The signers of the Declaration of Independence felt that "a decent respect to the opinions of mankind" required them to explain why 13 thinly populated states clinging to the Atlantic coast should declare themselves independent of the world's richest, most powerful empire.
And they did, in words every American should know: "We hold these truths to be self-evident, that all men are created equal, that they are endowed by their creator with certain unalienable rights, that among these are life, liberty and the pursuit of happiness."
These were radical ideas. In the monarchies of Europe and the empires of the East, man was patently not created equal -- there were serfs and nobles. Happiness was a fortuitous accident in the midst of arduous daily life.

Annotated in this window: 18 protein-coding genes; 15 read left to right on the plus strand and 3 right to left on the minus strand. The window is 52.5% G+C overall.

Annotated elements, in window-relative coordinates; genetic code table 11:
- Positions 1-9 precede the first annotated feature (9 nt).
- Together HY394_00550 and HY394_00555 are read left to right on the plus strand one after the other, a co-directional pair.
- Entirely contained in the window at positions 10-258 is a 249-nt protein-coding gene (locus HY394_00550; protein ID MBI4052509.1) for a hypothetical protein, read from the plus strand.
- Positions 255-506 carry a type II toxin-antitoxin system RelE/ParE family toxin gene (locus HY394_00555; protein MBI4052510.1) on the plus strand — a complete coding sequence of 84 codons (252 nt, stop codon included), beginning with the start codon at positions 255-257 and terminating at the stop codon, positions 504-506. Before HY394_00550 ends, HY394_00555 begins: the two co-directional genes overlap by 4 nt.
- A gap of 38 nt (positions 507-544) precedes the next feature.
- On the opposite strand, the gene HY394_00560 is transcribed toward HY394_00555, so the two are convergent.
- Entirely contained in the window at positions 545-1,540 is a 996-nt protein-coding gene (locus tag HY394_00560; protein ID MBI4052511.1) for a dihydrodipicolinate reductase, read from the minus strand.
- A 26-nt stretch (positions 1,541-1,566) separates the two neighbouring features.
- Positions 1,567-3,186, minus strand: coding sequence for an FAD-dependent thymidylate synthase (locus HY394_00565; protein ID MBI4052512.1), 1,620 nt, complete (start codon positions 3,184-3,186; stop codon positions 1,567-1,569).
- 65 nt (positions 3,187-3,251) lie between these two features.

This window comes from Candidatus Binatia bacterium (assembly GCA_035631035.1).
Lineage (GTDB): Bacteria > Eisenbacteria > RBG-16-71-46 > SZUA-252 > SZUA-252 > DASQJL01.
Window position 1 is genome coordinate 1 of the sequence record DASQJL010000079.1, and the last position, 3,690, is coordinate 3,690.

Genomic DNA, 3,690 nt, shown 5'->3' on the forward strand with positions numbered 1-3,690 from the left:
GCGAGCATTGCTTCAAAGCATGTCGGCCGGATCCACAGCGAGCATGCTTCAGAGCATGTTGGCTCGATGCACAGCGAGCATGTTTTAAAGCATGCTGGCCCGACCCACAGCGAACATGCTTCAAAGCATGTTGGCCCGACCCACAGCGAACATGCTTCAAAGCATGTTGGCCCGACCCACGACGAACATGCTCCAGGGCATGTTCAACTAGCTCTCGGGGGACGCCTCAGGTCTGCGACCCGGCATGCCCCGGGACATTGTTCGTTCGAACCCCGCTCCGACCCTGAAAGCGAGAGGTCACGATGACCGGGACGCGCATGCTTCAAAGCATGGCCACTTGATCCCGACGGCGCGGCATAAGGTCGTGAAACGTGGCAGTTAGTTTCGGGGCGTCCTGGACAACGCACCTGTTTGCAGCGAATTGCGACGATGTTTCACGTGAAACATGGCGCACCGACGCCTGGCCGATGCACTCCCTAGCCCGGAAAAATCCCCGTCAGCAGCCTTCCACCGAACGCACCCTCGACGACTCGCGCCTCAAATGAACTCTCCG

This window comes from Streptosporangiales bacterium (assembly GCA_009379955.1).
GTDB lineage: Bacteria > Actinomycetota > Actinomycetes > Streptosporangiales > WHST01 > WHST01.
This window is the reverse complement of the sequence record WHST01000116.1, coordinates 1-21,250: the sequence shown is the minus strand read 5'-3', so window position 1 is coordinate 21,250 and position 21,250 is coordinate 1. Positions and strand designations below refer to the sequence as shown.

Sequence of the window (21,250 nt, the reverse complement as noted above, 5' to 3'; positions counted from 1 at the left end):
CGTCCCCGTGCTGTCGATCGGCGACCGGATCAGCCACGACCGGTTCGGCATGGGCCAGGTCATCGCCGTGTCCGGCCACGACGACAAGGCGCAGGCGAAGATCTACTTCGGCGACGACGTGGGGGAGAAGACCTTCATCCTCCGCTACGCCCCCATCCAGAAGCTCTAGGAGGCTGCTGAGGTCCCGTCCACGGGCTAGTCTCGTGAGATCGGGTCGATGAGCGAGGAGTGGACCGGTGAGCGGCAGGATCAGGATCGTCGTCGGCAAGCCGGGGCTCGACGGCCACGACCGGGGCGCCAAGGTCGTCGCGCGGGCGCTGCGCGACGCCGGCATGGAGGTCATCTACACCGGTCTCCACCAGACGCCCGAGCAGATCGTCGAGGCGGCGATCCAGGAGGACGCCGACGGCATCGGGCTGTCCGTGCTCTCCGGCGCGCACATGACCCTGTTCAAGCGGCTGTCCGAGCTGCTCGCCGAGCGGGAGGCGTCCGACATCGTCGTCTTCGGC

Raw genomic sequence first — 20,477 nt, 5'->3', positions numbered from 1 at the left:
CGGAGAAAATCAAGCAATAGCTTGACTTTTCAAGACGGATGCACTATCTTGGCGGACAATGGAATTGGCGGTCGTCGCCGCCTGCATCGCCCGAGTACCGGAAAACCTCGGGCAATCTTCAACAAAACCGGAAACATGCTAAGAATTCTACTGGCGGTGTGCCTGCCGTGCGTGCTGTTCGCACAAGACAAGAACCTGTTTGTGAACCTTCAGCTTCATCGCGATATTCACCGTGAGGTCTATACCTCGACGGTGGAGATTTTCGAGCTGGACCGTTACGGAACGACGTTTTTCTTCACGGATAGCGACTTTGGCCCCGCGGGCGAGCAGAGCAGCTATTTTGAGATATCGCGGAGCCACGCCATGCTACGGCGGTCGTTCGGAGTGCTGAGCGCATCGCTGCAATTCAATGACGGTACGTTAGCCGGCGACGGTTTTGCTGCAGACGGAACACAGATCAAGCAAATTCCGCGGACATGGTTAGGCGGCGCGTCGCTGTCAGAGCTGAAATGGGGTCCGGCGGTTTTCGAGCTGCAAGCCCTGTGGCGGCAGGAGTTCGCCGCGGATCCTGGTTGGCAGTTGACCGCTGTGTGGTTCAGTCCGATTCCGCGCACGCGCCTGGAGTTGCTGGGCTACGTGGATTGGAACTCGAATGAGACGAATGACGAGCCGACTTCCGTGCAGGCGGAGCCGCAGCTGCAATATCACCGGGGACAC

The lofty ideals of American independence are in the first two paragraphs of the declaration, which was formally adopted by the Continental Congress on July 4, 1776. The next 27 paragraphs listed the colonists' long-smoldering grievances. The British Parliament reacted with punitive laws, the Americans rebelled and the Revolution dragged on until 1783.
"Life, liberty and the pursuit of happiness" won out, and we celebrate that victory of ideals every July 4. Happy Independence Day. Go celebrate. The Founding Fathers all but ordered you to.
Dale McFeatters is a columnist for Scripps Howard News Service.